Methods in 1st segment
Methods in 2nd segment
Additional methods (Timing Unknown)
Notes on Methods
Trojan Decommissioning Alliance (TDA)
Forelaws on Board (Lloyd Marbet's group)
Involvement of social elites
Nonviolent responses of opponent
Additional notes on joining/exiting order
Success in achieving specific demands/goals
Notes on outcomes
When Oregonians received notice in 1968 that the Portland General Electric Company (PGE) planned to install a nuclear power plant in Rainier Oregon, concerned citizens began to work within the political structure to prevent the plant from entering the community. Based on the anti-nuclear sentiment in the US at the time, many Oregonians were wary of the environmental repercussions of a nuclear power plant. Many also considered the construction and upkeep of the plant an unwise allocation of state money.
Despite some initial protest from Oregonians, PGE prevailed and the Trojan nuclear power plant was built in the city of Rainier. A coalition of Oregonians, the Eugene Future Power Committee (EFPC), produced an initiative for the May 1970 ballot in an attempt to prohibit the utility’s ability to produce nuclear power. The initiative failed, and in May 1976 PGE began commercially operating the Rainier, Oregon, Trojan nuclear power plant.
When the plant began operating, environmentally and fiscally concerned community members formed the Trojan Decommissioning Alliance (TDA) and began to organize to more aggressively inhibit the capacity for the Trojan plant to produce nuclear power. On the 32nd anniversary of the nuclear bombings of Nagasaki and Hiroshima in August 1977, anti-nuclear arms protesters across the US mobilized in honor of the many that died. TDA initiated their campaign on this date.
During the first month of protest, Nina Bell and Normon Solomon led what they believed to be the first occupation of a U.S. nuclear power plant. Protesters were especially active during November of 1977 and police arrested many. TDA organized and implemented another occupation of the Trojan plant in August 1978. During the span of these occupations and protests, police arrested over 360 activists.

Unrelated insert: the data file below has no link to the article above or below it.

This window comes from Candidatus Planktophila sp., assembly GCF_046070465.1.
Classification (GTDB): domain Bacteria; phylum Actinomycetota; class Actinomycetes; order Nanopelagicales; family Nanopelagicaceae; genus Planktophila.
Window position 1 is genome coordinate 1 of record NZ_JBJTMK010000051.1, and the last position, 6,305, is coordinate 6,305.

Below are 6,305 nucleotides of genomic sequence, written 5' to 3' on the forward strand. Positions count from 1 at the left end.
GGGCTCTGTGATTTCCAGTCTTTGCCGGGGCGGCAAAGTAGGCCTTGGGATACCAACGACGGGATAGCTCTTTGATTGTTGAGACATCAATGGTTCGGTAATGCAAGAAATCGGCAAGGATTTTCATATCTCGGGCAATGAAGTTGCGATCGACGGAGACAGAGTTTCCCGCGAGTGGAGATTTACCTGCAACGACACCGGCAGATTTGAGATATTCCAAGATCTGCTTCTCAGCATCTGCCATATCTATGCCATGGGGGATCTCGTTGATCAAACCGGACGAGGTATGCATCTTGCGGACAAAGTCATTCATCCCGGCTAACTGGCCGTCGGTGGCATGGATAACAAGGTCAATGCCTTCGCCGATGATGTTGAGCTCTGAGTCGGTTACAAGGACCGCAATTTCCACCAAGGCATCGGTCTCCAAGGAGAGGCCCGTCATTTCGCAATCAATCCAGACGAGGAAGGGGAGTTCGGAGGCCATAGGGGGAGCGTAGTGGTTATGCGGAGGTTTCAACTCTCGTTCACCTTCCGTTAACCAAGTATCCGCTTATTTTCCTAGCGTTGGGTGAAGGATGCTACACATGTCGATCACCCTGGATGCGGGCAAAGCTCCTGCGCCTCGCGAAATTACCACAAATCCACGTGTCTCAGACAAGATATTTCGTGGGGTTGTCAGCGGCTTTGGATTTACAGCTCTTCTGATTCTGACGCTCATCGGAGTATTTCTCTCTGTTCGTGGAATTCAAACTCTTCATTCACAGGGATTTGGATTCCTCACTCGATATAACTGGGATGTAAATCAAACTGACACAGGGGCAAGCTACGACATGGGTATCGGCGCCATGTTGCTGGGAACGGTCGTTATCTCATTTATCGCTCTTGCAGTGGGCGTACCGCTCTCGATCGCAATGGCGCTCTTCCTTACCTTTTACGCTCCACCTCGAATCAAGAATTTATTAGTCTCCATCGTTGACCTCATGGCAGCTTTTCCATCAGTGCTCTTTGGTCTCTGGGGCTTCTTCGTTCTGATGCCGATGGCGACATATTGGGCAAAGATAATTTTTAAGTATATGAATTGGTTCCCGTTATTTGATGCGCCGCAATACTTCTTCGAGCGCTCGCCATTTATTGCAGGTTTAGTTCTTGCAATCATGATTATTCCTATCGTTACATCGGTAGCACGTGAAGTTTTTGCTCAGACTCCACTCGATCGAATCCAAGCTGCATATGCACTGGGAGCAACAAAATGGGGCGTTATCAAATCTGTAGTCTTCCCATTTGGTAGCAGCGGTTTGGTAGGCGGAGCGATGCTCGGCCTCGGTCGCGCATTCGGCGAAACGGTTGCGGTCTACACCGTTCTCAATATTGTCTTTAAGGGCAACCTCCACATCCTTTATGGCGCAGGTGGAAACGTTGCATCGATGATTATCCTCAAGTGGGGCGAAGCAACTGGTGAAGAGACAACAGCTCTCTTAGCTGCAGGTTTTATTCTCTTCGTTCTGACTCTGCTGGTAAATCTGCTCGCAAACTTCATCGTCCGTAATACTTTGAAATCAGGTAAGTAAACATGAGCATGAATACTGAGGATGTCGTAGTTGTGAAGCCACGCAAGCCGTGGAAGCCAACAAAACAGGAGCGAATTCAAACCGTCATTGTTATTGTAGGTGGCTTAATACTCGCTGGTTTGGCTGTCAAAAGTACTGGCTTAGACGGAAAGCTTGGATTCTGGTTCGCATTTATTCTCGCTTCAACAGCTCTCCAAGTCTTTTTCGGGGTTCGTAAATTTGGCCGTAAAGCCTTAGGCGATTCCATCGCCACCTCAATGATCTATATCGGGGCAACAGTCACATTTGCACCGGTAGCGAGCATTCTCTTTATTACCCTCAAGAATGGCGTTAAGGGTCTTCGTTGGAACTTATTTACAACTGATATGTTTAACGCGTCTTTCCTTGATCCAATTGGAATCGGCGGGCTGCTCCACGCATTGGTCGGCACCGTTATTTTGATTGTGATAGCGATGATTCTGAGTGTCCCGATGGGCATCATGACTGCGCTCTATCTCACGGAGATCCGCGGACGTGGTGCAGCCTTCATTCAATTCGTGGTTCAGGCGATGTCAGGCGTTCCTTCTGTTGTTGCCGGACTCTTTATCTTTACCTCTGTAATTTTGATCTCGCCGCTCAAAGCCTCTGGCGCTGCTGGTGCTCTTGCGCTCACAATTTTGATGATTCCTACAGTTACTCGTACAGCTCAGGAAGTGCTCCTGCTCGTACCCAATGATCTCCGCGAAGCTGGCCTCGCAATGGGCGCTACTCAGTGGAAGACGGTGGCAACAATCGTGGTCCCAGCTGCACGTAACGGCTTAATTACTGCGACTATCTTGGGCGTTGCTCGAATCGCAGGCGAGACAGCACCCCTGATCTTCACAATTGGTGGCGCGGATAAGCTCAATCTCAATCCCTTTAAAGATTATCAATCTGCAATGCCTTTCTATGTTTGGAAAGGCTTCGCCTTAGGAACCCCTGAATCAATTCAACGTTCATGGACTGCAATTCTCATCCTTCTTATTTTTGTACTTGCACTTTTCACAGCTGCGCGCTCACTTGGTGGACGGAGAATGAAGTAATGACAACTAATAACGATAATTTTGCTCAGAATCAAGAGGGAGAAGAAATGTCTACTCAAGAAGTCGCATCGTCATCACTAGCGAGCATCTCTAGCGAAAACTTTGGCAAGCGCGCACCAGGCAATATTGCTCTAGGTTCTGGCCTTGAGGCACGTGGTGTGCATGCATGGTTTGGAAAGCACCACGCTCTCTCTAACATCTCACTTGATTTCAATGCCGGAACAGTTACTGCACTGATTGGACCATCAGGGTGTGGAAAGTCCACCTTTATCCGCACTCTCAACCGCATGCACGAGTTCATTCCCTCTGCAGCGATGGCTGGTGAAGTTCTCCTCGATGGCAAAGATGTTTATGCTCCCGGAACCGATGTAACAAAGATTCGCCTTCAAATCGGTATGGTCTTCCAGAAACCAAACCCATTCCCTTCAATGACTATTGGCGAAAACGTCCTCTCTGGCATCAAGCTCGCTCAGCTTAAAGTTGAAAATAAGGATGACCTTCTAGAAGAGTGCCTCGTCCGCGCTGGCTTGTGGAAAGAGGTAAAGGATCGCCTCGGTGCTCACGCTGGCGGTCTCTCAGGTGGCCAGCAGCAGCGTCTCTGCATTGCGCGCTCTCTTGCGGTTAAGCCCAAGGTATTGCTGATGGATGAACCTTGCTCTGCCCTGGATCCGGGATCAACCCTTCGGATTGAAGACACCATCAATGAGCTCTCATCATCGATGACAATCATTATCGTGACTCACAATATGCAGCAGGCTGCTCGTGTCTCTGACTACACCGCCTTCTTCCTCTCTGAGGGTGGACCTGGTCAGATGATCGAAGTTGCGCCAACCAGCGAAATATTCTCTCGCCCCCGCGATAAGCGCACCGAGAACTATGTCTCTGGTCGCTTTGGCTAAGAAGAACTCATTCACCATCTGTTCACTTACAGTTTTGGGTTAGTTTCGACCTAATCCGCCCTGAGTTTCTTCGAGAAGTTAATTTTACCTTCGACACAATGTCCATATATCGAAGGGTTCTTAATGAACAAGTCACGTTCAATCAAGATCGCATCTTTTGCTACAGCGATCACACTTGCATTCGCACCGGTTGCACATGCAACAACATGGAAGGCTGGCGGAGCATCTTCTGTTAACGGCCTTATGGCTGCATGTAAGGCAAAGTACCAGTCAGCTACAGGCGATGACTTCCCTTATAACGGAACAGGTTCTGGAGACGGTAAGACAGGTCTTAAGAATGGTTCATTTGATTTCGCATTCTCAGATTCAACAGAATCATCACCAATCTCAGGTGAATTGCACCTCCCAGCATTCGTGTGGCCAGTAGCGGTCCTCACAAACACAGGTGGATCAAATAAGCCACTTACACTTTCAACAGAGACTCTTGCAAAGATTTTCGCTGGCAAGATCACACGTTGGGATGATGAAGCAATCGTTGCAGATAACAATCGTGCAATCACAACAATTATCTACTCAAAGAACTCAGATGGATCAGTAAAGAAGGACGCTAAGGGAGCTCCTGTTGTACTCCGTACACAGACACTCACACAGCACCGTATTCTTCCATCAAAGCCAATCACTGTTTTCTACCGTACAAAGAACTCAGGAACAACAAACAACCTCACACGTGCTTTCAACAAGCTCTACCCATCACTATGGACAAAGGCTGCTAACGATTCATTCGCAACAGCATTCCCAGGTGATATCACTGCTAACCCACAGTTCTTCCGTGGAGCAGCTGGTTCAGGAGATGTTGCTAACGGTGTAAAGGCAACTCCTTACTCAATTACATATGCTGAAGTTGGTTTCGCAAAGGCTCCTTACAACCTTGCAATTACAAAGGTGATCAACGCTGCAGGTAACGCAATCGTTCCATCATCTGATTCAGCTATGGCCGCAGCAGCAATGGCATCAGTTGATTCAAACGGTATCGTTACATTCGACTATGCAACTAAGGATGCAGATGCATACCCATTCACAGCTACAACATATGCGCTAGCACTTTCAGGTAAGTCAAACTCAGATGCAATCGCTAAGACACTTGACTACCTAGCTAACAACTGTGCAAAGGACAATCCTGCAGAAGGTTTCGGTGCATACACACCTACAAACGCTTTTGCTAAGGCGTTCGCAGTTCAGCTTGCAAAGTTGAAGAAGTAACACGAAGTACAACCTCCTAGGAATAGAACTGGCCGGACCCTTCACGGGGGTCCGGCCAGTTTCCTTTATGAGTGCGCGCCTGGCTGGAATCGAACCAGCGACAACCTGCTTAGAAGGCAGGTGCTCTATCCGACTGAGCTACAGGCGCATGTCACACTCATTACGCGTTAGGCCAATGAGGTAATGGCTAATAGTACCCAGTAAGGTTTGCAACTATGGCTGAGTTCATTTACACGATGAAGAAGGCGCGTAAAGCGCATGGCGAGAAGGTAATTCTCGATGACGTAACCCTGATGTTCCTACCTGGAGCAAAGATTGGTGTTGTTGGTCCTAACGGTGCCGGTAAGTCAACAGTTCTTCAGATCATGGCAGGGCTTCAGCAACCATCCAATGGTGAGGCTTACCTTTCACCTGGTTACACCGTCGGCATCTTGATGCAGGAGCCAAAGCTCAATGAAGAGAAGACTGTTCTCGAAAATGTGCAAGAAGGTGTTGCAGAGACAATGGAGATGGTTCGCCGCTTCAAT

As the 1970s came to a close, political activists of a more conservative variety once again took up the campaign. The new leaders waged an electoral campaign which cooperated with legal and political processes in order to shut down the plant. Then in the late 1980s, Mr. Lloyd Marbet developed a group called the Forelaws on Board and they repeatedly proposed initiatives to terminate the plant.
In order to ensure the failure of these initiatives, PGE spent over $4.5 million in a counter-campaign. Each anti-Trojan initiative failed to pass into law. Days after PGE defeated the August 1992 initiative to shut down the Trojan nuclear power plant, plant operators discovered severe tube cracking in the facility which was too costly to repair, and Trojan directors voted to close the plant by 1996. Operators permanently decommissioned the Trojan nuclear power plant in January 1993.
1) Larger Anti-Nuclear Movement in the US; The effect of the WWII bombings in Hiroshima and Nagasaki
 Wollner, Craig. “Tronjan Nuclear Power Plant” Accessed 10 Feb 2013. http://www.oregonencyclopedia.org/entry/view/trojan_nuclear_power_plant/